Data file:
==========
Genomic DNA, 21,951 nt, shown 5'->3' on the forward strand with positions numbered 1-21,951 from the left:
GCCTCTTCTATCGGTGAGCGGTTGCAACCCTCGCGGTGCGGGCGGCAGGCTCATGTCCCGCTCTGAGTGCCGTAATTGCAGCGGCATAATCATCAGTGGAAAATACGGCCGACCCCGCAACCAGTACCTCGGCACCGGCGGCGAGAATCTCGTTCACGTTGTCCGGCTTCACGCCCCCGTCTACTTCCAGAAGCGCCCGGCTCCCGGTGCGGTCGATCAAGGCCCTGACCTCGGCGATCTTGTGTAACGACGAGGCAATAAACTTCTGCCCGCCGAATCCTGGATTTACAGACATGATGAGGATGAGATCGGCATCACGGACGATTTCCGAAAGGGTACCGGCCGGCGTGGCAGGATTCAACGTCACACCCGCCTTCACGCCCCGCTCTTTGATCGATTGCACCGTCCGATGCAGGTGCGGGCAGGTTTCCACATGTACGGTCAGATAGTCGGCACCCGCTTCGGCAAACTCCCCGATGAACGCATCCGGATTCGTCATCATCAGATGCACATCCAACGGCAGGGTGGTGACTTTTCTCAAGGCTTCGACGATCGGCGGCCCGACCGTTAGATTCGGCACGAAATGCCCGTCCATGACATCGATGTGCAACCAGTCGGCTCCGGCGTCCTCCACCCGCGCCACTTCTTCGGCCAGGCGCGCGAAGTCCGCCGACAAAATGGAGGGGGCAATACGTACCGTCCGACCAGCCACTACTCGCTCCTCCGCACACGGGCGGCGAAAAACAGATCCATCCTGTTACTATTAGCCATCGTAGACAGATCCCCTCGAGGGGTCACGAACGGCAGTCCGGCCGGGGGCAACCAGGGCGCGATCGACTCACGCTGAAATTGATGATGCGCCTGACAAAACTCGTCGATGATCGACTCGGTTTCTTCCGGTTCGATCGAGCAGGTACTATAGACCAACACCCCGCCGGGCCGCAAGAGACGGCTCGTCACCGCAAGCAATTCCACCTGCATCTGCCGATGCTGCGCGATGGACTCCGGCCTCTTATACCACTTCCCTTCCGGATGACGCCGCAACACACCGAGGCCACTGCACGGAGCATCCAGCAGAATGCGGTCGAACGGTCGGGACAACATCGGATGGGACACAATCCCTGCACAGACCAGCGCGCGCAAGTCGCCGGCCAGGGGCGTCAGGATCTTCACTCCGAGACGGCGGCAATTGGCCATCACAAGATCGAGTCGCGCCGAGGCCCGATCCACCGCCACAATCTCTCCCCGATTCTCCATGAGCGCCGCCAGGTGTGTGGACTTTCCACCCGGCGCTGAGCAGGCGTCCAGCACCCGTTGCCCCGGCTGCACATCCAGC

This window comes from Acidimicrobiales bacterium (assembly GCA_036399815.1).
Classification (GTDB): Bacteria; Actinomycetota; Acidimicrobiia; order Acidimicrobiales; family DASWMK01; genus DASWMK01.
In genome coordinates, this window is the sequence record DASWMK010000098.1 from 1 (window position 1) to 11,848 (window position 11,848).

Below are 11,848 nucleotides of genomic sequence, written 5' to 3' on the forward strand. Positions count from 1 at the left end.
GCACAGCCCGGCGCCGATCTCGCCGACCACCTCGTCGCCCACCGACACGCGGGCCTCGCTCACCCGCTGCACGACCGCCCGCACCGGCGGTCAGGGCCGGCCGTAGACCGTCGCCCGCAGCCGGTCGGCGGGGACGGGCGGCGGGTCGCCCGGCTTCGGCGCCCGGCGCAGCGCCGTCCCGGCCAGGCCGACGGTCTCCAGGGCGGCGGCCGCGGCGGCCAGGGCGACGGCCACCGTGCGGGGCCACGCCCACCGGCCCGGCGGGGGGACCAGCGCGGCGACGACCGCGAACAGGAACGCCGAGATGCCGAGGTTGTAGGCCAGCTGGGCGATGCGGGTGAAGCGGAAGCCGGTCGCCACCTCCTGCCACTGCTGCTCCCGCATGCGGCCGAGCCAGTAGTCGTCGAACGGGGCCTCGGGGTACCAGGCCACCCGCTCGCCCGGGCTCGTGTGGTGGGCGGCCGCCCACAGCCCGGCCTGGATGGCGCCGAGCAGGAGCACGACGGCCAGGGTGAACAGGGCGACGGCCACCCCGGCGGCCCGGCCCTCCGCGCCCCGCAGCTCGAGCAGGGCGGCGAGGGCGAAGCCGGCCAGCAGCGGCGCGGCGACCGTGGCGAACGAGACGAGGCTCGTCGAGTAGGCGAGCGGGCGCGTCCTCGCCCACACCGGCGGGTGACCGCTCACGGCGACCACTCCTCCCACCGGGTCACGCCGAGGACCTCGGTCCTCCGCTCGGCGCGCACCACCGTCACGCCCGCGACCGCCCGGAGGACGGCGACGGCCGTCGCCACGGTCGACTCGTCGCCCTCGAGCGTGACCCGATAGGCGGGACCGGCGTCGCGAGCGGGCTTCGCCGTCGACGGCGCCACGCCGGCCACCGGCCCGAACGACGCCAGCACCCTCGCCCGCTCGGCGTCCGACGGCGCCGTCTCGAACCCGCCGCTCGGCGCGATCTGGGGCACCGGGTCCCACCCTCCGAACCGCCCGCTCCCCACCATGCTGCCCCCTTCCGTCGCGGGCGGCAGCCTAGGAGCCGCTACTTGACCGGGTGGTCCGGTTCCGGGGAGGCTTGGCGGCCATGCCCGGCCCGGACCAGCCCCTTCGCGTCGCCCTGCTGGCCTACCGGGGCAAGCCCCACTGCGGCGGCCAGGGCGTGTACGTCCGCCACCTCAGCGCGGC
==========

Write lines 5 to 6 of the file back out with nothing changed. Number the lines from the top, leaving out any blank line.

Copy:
In genome coordinates, this window is the sequence record DASWMK010000098.1 from 1 (window position 1) to 11,848 (window position 11,848).

Below are 11,848 nucleotides of genomic sequence, written 5' to 3' on the forward strand. Positions count from 1 at the left end.